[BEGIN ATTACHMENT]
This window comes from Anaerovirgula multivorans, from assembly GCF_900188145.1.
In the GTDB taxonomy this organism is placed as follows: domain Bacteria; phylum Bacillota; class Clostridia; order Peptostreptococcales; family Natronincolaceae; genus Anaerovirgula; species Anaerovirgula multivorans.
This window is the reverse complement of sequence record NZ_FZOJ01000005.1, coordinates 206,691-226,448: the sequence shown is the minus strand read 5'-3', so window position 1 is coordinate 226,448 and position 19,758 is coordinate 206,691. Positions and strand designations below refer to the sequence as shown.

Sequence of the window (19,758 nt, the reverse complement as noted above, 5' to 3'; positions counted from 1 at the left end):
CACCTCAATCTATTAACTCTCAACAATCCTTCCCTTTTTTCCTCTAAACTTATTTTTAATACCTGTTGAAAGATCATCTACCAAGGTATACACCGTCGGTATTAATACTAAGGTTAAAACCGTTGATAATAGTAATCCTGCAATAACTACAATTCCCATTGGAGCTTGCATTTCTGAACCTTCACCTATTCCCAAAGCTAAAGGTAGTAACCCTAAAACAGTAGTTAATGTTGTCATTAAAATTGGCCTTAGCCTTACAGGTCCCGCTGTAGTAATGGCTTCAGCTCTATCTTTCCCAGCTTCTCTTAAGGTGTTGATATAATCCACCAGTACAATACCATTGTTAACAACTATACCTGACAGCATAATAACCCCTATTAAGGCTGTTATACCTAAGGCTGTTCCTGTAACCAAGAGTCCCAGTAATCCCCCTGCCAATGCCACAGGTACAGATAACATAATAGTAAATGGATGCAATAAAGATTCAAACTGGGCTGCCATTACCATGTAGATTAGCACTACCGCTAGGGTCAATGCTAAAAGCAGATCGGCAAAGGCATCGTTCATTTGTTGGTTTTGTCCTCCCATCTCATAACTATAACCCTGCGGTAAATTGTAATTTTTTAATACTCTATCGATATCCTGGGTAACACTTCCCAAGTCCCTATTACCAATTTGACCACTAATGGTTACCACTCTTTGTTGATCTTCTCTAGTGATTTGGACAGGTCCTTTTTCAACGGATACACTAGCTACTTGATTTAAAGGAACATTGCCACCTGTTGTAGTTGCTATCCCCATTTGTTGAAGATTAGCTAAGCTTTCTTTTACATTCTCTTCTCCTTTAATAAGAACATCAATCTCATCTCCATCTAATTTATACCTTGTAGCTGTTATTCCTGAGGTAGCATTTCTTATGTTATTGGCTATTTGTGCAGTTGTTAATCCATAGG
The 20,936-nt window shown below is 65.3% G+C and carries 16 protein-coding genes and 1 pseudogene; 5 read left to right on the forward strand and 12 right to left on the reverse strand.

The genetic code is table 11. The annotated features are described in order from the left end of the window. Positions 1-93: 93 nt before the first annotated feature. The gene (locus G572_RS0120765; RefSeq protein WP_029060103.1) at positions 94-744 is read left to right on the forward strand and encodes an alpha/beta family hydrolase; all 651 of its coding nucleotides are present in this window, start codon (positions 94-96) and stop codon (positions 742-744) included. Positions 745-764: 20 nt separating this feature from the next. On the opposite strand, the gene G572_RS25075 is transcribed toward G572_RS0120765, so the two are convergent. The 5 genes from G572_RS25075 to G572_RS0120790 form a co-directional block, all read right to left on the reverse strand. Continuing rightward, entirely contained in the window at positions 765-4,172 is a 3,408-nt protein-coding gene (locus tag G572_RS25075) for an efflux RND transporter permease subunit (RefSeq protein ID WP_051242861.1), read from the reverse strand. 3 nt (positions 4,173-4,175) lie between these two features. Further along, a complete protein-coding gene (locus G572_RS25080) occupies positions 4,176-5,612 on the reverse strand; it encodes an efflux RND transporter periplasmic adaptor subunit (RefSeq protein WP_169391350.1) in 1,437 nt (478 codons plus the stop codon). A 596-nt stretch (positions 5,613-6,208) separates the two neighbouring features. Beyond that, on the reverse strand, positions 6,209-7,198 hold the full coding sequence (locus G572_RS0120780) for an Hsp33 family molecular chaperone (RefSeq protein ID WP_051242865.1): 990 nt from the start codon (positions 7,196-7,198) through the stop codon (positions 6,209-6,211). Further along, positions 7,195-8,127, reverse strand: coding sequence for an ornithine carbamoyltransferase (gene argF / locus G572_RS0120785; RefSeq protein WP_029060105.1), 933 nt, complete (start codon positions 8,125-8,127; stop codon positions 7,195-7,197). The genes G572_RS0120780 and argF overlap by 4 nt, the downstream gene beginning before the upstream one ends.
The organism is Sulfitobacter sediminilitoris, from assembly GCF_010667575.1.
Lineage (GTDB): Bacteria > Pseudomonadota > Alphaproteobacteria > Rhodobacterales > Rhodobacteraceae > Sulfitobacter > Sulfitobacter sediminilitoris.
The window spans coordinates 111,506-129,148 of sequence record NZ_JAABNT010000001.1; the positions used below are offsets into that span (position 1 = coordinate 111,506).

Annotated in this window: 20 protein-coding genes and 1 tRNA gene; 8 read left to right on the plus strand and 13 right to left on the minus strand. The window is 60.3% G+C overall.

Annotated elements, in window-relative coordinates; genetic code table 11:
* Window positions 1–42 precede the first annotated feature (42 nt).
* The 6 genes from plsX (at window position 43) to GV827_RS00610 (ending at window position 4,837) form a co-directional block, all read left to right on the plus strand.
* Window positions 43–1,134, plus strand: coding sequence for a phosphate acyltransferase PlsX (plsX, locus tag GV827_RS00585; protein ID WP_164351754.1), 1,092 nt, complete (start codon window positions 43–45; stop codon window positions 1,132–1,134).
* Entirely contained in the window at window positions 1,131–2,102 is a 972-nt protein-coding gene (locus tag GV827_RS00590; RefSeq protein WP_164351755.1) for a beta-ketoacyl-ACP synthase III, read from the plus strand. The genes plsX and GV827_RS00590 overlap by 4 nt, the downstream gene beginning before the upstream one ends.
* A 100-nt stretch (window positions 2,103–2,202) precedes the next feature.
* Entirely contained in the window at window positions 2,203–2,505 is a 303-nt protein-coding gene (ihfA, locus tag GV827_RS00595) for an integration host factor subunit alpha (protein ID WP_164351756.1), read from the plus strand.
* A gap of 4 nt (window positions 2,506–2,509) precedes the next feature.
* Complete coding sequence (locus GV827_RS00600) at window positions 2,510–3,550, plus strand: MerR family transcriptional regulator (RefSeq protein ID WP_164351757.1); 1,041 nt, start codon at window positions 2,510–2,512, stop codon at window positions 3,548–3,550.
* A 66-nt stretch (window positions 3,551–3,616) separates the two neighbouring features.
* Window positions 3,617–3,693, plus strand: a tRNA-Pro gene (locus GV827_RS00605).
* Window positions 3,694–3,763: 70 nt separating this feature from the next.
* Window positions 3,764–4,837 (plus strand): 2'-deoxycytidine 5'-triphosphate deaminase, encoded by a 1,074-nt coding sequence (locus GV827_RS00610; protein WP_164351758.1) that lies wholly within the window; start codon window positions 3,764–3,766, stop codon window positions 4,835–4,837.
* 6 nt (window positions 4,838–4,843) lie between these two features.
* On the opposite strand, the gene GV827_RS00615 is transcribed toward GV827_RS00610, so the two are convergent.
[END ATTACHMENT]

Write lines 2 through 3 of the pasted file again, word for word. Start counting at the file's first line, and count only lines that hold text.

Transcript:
In the GTDB taxonomy this organism is placed as follows: domain Bacteria; phylum Bacillota; class Clostridia; order Peptostreptococcales; family Natronincolaceae; genus Anaerovirgula; species Anaerovirgula multivorans.
This window is the reverse complement of sequence record NZ_FZOJ01000005.1, coordinates 206,691-226,448: the sequence shown is the minus strand read 5'-3', so window position 1 is coordinate 226,448 and position 19,758 is coordinate 206,691. Positions and strand designations below refer to the sequence as shown.